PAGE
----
It was a great weekend for beer drinkers in Kansas City with the Westport Beer Festival. I did my part to ensure that all of the kegs were lighter at the end of the evening. I will admit to a moment of sadness when I saw the Lagunitas Brewery banner in front of an empty spot, but it was merely a case of being offset from the tables. I did some damage there.
Anyway, let’s talk about beer in relation to the Cowboys. I want to focus on the defensive line today, given all of the doom and gloom from pundits recently and see what we really have to work with.
I’m going to start with George Selvie. We are all grateful for the yeoman’s work he gave us last year, but let’s recognize who he really is. PFF gave him overall a -0.4 grade, or the grade of an average player. In Selvie’s case it was because he was good against the run, and despite his 7 sacks, he was a mediocre pass rusher. So, in the sense that we are relying on him, pundits are right to be critical. Nevertheless, in the injury shambles of our defensive line last year, he was almost a religious icon. Average lineman? But who actually could play all 16 games? For that he gets a St. George (Hampton, VA) Oktoberfest Marzen by playing throughout the fall.
There’s no doubt in my mind that Selvie is a useful player but in a backup role. When we signed Terrell McClain and Jeremy Mincey I believe our collective response was generally "meh." McClain, as I will discuss, is essentially a league average player and probably not much more. But Mincey might be a little better than that. Here are his grades for his career: 5.3 in 2013, -3.5 in 2012, 14.0 in 2011, 4.3 in 2010. In this case, the -3.5 in 2012 is an outlier and a closer look suggests there might have been a nagging injury during weeks 11-14 of that year, when he posted a -13.0 grade. In other words, except for those 4 weeks, he graded out at 9.5 for the rest of 2012. These are the grades of an above average player, especially on an inexpensive contract. My only worry with Mincey is that he is 30, but if he stays healthy he will be an upgrade over Selvie and if he doesn’t we’re no worse off. He gets a Greenbush (Sawyer, MI) Mince Meat Porter for the mincemeat we hope he makes of opposing ballplayers.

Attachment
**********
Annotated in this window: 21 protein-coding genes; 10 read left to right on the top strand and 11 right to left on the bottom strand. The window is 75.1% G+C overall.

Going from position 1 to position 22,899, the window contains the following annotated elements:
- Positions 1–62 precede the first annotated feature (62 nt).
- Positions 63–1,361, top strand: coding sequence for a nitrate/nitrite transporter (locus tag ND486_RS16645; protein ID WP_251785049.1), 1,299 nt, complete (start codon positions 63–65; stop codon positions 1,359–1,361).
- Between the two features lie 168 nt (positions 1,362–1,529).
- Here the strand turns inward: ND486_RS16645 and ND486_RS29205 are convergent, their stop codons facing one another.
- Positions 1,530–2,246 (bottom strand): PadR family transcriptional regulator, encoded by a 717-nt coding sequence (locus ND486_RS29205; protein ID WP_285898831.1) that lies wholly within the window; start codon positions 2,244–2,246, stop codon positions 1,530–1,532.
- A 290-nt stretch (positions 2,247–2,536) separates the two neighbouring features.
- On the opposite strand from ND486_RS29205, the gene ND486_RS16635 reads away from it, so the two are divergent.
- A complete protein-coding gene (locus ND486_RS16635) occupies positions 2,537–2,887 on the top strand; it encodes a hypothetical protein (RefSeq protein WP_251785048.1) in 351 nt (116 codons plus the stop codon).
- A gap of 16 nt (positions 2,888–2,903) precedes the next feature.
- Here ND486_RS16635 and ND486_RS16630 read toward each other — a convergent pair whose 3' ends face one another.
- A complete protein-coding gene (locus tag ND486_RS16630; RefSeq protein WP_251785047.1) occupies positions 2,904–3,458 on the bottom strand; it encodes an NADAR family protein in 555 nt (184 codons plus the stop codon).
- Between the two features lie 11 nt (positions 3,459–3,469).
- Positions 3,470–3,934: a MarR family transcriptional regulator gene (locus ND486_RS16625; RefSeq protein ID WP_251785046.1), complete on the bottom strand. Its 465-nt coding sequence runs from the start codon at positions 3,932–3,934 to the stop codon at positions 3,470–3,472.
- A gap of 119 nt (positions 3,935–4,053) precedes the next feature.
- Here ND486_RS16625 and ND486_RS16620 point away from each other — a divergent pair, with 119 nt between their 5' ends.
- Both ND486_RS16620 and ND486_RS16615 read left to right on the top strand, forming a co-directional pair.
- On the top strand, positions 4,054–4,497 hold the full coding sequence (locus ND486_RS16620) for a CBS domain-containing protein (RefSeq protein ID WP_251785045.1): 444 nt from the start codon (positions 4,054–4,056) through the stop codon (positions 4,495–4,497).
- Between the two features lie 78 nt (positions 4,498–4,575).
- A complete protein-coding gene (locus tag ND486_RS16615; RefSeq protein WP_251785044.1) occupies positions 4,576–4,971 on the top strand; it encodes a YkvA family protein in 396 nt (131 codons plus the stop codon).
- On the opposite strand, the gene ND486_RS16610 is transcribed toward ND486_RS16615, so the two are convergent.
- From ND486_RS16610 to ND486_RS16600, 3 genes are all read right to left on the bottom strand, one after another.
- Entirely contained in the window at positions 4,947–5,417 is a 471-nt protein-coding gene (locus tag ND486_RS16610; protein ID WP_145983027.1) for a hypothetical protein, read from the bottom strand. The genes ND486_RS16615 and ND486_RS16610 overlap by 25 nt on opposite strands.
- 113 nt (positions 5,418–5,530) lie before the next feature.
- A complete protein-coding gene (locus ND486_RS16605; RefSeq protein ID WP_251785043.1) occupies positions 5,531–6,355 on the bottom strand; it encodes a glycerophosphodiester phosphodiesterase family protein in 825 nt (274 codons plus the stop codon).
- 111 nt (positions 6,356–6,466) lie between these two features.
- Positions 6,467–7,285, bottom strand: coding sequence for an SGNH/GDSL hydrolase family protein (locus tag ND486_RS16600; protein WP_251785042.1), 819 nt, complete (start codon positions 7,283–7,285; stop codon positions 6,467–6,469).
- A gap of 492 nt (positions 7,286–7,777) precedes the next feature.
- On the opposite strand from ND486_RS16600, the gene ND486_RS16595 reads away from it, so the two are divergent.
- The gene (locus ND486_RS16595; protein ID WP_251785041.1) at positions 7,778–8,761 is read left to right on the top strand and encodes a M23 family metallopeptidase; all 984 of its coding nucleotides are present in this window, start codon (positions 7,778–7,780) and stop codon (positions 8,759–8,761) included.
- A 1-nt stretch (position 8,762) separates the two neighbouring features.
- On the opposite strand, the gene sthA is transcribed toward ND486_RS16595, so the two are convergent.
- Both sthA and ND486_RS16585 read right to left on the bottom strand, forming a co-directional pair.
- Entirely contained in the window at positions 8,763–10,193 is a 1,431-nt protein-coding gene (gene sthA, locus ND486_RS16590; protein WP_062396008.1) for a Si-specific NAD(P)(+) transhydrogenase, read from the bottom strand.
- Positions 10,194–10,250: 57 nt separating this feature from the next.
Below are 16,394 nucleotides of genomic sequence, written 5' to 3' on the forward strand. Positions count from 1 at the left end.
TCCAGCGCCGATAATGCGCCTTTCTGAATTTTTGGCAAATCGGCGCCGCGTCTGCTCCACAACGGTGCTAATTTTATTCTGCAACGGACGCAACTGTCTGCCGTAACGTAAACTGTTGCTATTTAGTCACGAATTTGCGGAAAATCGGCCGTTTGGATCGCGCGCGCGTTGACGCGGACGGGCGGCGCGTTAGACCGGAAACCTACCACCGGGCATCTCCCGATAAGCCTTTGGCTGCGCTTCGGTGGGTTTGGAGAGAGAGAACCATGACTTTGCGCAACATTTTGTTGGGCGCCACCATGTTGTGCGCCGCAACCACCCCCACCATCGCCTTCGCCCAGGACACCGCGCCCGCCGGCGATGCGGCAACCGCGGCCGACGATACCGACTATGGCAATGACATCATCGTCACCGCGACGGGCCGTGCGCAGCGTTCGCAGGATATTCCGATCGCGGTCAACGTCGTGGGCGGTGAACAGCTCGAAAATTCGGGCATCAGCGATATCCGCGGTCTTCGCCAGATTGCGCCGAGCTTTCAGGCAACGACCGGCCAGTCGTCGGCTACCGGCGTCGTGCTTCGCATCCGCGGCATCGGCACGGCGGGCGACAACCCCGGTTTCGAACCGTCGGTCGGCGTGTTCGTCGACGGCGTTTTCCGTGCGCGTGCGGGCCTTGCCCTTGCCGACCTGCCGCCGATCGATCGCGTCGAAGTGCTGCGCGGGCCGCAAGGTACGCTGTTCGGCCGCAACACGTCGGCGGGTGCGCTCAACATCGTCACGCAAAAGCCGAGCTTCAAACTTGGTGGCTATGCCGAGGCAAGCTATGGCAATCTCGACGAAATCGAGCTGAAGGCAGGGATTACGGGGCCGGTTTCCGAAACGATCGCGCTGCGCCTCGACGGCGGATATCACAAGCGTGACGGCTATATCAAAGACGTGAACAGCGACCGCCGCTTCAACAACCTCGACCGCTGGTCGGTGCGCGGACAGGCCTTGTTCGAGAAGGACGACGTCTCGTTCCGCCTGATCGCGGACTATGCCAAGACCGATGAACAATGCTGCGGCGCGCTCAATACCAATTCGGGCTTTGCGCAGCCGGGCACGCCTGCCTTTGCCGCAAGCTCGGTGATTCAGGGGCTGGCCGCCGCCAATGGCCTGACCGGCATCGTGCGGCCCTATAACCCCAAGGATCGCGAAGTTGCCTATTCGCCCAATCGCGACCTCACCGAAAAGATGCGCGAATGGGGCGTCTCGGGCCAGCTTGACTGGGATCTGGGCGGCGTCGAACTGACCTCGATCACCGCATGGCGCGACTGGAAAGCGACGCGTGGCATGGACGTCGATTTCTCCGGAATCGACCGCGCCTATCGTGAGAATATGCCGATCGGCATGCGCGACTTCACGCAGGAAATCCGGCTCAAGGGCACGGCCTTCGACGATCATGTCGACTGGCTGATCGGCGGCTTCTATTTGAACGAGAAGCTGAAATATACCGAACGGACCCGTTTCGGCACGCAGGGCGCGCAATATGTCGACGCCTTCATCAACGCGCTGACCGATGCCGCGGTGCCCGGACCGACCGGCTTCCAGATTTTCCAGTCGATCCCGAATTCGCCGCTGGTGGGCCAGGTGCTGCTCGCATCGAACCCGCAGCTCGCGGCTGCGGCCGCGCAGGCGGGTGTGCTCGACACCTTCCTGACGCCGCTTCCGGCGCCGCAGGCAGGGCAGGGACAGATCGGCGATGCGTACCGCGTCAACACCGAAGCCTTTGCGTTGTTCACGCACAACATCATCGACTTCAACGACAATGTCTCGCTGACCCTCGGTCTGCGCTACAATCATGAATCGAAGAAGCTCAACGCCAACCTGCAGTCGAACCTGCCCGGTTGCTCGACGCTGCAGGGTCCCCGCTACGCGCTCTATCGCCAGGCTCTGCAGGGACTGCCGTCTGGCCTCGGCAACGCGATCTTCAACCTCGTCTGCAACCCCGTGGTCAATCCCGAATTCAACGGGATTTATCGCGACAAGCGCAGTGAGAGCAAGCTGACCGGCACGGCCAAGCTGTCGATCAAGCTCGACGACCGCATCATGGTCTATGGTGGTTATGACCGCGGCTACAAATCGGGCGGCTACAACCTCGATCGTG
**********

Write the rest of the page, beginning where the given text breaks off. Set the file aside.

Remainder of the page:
Another player who stepped in was Nick Hayden. Again, we were pleased that he was able to actually play and not get hurt. Again, however, let’s recognize who he was. Hayden was not the worst DT in the NFL according to PFF last year. Nope, Chris Jones of New England was worse. Still, there’s no getting around Hayden’s -27.4 grade. I don’t think Hayden is a surprise cut, because when he is cut it will be no surprise to me. Even if guys like Davon Coleman, Ken Bishop, or Ben Bass don’t turn out to be great players, they are younger and almost cannot be worse than Hayden. We have to appreciate his efforts last year, though, even if he was overmatched. Nick, here’s a Brasserie Dieu Du Ciel (Montreal, Quebec) Friendship and Farewell American IPA. I’m happy to buy you a beer so you can enjoy watching the game from a chair and not looking up from the FieldTurf.
It’s Terrell McClain who is slated to start at 1-technique. In 2013, PFF graded him out at -0.8, although that was in a fairly small number of plays. Now Brian Broaddus has been very complimentary of McClain in OTAs and maybe he’s a better player than average. Though we can’t count on him being better, we can expect him to be league average. Compared to Nick Hayden, one of the worst in the NFL in 2012, we can thus expect a large improvement because of that. In fact, with average play, we’ll be ecstatic, and that earns McClain a Ska (Durango, CO) Euphoria American Pale Ale.